Score along all the dotted and dashed lines and cut out the holes then carefully cut out the parts.


Fold up the box top and box base in the same way to make right angled triangle tubes.


Glue the two box top stiffeners into place.


Assemble the Slider Bar and Slider Tube. The Slider Tube should be free to slide up and down the Slider Bar. Hence the name.


Glue the ends of the Slider Bar to underside of the box lid. Make sure that it is centred accurately over the hole so that the Slider Tube is free to move back and forth.


Fold over and glue down the end tabs of the box end as shown.


Glue the box end to the end of the box top furthest away from the hole.


Assemble both crank sections as shown.


Roll up and glue the three pins lining up the ends of the pins with the glue areas and arrows.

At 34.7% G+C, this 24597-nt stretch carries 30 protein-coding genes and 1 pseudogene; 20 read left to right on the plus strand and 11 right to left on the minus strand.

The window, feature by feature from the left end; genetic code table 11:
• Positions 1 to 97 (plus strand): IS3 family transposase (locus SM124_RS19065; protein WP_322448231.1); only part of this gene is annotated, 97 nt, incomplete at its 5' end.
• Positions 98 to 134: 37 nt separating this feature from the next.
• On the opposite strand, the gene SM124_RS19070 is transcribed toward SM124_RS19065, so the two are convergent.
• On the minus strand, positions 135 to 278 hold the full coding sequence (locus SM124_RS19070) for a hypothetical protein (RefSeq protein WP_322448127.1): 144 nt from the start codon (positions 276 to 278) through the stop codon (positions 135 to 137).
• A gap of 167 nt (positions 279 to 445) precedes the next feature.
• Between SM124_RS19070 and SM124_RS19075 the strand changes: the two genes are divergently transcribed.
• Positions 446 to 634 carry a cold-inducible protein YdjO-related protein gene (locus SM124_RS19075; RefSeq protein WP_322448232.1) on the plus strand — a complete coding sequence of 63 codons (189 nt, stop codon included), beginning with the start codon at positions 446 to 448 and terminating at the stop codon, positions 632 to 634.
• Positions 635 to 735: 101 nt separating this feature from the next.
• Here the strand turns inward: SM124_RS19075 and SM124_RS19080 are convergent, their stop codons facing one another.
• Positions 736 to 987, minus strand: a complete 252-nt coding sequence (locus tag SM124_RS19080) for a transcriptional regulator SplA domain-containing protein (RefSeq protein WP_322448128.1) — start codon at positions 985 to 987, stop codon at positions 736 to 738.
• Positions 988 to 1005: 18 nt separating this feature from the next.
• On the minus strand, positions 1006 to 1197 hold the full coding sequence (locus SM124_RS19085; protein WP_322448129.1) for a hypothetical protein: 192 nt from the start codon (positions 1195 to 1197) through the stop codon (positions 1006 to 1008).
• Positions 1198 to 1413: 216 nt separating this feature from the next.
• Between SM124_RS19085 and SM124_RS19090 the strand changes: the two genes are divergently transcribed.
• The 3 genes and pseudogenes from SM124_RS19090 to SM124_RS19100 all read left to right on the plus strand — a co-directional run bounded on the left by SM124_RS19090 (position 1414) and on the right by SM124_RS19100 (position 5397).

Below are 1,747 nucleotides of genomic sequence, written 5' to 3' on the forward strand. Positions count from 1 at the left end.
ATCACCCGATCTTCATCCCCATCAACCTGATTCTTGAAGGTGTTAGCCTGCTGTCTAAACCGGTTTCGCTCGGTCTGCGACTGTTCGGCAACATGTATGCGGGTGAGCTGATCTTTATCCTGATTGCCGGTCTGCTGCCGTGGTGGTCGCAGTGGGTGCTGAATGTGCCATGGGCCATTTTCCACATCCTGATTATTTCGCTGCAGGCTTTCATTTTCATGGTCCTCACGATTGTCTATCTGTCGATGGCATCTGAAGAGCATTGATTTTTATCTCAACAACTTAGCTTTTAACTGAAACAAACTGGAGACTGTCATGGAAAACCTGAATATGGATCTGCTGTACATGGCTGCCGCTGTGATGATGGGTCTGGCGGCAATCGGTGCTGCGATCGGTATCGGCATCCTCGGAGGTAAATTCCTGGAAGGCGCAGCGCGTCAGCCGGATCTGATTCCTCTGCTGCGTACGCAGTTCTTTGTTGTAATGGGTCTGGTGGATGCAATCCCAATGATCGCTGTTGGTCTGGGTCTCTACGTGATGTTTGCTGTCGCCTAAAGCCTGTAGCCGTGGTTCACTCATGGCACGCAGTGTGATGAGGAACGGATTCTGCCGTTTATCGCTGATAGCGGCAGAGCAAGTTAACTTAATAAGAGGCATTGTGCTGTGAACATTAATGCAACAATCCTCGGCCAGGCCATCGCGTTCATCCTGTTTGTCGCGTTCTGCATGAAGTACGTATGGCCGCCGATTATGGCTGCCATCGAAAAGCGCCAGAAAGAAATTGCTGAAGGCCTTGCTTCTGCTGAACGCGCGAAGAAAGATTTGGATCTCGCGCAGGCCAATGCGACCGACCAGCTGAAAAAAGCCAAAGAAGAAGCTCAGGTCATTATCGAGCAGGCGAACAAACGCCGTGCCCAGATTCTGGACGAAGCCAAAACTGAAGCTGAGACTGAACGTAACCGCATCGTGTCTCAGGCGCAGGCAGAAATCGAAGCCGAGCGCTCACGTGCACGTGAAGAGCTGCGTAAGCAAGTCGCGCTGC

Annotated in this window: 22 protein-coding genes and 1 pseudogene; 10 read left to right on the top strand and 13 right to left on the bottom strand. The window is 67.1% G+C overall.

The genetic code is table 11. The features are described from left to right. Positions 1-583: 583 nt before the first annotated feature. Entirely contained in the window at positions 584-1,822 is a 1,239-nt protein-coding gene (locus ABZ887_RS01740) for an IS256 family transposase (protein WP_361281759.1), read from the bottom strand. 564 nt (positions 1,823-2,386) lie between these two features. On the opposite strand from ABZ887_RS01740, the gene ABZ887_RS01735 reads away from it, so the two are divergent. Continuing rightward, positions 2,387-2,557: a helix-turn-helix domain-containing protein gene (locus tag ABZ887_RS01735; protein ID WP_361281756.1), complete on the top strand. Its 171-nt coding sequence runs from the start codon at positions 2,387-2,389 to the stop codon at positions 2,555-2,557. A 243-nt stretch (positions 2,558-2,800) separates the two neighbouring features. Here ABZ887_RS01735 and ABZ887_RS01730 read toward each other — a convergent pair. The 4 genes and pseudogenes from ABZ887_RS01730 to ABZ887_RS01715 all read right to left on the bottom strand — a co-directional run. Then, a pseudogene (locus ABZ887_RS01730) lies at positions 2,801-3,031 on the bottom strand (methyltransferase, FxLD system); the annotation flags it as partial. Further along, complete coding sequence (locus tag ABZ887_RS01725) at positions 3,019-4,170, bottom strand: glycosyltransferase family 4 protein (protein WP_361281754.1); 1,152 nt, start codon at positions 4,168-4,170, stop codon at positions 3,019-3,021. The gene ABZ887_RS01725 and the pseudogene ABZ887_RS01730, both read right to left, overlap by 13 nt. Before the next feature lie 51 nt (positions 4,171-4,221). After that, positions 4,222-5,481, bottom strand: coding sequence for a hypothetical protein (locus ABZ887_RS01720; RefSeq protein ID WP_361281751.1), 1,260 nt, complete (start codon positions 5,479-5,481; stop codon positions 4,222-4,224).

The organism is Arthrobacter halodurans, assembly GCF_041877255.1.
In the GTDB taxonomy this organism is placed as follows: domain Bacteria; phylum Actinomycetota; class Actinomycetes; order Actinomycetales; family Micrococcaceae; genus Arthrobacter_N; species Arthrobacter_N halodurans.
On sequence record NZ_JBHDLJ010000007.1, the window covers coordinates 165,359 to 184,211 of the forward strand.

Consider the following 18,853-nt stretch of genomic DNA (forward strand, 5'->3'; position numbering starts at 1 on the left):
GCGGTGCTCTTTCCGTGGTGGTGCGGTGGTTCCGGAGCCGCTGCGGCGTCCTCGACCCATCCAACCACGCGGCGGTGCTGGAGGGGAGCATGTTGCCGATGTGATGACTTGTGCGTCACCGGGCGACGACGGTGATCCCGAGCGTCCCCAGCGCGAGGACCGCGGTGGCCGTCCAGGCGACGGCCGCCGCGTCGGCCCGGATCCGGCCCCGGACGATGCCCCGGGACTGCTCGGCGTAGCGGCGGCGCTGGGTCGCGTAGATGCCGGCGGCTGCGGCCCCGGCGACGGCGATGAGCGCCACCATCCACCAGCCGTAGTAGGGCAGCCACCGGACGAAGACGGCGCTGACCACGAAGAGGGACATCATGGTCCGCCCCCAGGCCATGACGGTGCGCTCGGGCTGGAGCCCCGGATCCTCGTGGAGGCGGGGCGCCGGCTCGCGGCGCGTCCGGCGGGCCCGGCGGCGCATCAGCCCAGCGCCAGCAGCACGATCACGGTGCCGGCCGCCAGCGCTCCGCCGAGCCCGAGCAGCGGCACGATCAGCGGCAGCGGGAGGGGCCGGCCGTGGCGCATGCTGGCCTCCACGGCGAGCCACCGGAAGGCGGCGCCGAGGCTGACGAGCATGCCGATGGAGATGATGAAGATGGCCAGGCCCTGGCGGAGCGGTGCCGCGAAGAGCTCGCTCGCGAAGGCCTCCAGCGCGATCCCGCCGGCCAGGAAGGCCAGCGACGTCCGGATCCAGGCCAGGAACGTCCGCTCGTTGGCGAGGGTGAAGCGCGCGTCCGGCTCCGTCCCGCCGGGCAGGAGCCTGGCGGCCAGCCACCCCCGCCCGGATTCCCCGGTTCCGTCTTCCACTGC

Make up the push rod ends from double thickness card.


Glue the push rod ends to the push rod and thread the centre pin into place.


Glue on the crank parts and two remaining pins as shown. Make sure that the push rod ends are free to turn on the pin.


Glue the tab on the other end of the push rod on to the far end of the bottom of the slider tube.


Glue in place the rest of the box parts without gluing down the sides yet.


Fit the sides over the crank shaft pins then glue down the sides.


Fold in and glue down the flaps at the end of the box.


Glue the sides of the other box end down. Fold in the sides and glue them back to back to make triangular tubes.


Assemble the handle in three steps.


Finish off the model by gluing the handle into place.


Turn the handle and the pad on the top of the box moves back and forth. This could just be the starting point. What will you add to yours to make it into an automata?


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£2.50
Download Twitter Bird Box
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The Twitter Bird Box is the starting point for a future Twitter Bird project. It is interesting and fun to make on its own so I thought I would release it as a project in its own right. Turn the handle on the side of the Twitter Bird Box and the double finger cams tap repeatedly on the bellows making the integral pipe tweet.